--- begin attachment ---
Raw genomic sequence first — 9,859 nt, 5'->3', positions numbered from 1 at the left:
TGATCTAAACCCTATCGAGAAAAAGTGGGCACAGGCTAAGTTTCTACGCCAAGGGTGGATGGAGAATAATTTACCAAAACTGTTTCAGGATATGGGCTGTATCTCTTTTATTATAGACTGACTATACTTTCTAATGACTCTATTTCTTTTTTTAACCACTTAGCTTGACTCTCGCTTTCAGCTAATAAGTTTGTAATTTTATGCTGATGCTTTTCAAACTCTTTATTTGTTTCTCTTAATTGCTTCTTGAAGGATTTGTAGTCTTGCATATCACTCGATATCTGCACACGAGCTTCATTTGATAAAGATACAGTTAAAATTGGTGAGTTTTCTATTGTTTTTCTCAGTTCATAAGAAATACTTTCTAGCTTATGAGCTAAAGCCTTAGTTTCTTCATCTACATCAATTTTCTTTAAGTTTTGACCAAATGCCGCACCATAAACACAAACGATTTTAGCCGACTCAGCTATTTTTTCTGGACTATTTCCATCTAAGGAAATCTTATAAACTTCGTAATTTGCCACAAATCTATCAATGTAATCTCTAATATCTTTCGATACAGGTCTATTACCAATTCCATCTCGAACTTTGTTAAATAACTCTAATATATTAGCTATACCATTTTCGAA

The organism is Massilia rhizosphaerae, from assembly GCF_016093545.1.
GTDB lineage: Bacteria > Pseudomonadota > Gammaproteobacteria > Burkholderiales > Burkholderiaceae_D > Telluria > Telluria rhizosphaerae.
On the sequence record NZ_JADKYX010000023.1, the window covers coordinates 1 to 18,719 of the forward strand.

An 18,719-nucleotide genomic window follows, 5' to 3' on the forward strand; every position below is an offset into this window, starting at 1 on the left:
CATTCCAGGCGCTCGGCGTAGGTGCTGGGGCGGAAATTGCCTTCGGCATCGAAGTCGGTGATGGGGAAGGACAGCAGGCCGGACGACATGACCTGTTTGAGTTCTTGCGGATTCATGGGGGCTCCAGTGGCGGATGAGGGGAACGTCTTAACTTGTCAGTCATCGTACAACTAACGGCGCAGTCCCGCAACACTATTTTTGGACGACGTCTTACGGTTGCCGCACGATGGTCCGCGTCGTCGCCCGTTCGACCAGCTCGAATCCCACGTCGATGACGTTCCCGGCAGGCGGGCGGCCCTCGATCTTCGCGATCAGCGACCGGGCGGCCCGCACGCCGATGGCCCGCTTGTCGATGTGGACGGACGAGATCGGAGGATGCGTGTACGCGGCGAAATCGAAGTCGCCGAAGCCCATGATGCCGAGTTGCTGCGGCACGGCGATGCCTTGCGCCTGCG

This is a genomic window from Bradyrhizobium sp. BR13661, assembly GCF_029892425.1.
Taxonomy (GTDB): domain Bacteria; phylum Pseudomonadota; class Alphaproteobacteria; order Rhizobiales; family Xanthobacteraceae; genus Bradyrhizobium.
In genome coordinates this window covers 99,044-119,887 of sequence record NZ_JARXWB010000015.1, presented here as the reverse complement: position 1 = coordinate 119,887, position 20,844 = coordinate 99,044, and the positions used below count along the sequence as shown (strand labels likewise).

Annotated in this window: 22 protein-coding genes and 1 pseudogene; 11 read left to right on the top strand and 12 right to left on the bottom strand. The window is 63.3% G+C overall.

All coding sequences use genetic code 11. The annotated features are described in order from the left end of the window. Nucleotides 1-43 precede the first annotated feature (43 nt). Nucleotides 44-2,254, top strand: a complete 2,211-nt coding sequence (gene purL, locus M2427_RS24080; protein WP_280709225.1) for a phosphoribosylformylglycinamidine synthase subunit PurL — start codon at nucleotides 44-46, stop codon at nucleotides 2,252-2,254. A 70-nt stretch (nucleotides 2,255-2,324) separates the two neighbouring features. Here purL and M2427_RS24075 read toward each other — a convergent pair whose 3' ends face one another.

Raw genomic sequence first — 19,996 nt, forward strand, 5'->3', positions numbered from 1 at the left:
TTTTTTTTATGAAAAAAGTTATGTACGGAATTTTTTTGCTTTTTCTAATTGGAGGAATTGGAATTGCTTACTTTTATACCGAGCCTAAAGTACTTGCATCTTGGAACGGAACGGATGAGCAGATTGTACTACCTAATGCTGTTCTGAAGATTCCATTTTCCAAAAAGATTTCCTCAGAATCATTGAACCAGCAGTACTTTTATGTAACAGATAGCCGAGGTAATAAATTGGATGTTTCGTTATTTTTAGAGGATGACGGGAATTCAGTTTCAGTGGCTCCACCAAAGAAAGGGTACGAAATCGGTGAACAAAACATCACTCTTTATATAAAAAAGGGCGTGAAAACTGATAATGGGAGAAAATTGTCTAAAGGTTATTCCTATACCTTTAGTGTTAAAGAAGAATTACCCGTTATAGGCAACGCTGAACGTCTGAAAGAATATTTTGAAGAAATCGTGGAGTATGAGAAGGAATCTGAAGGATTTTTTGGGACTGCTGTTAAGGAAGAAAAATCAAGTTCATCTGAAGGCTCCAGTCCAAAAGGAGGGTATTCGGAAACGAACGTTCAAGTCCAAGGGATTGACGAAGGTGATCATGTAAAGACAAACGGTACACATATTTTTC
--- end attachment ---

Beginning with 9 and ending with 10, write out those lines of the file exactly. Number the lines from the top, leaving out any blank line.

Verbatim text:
Taxonomy (GTDB): domain Bacteria; phylum Pseudomonadota; class Alphaproteobacteria; order Rhizobiales; family Xanthobacteraceae; genus Bradyrhizobium.
In genome coordinates this window covers 99,044-119,887 of sequence record NZ_JARXWB010000015.1, presented here as the reverse complement: position 1 = coordinate 119,887, position 20,844 = coordinate 99,044, and the positions used below count along the sequence as shown (strand labels likewise).